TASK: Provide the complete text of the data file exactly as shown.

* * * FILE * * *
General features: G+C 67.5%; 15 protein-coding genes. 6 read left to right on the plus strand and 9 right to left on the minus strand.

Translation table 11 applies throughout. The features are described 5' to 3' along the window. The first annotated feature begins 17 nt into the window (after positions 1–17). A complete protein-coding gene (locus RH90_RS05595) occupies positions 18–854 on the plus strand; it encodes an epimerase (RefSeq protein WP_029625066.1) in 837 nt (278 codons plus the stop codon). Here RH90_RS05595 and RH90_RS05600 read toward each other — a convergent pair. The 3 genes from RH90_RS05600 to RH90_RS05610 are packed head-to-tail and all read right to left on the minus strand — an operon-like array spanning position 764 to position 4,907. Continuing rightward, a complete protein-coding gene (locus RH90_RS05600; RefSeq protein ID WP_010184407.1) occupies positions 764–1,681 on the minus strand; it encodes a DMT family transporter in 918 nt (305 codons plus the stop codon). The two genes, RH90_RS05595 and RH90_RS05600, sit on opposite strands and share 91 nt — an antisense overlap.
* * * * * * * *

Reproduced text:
General features: G+C 67.5%; 15 protein-coding genes. 6 read left to right on the plus strand and 9 right to left on the minus strand.

Translation table 11 applies throughout. The features are described 5' to 3' along the window. The first annotated feature begins 17 nt into the window (after positions 1–17). A complete protein-coding gene (locus RH90_RS05595) occupies positions 18–854 on the plus strand; it encodes an epimerase (RefSeq protein WP_029625066.1) in 837 nt (278 codons plus the stop codon). Here RH90_RS05595 and RH90_RS05600 read toward each other — a convergent pair. The 3 genes from RH90_RS05600 to RH90_RS05610 are packed head-to-tail and all read right to left on the minus strand — an operon-like array spanning position 764 to position 4,907. Continuing rightward, a complete protein-coding gene (locus RH90_RS05600; RefSeq protein ID WP_010184407.1) occupies positions 764–1,681 on the minus strand; it encodes a DMT family transporter in 918 nt (305 codons plus the stop codon). The two genes, RH90_RS05595 and RH90_RS05600, sit on opposite strands and share 91 nt — an antisense overlap.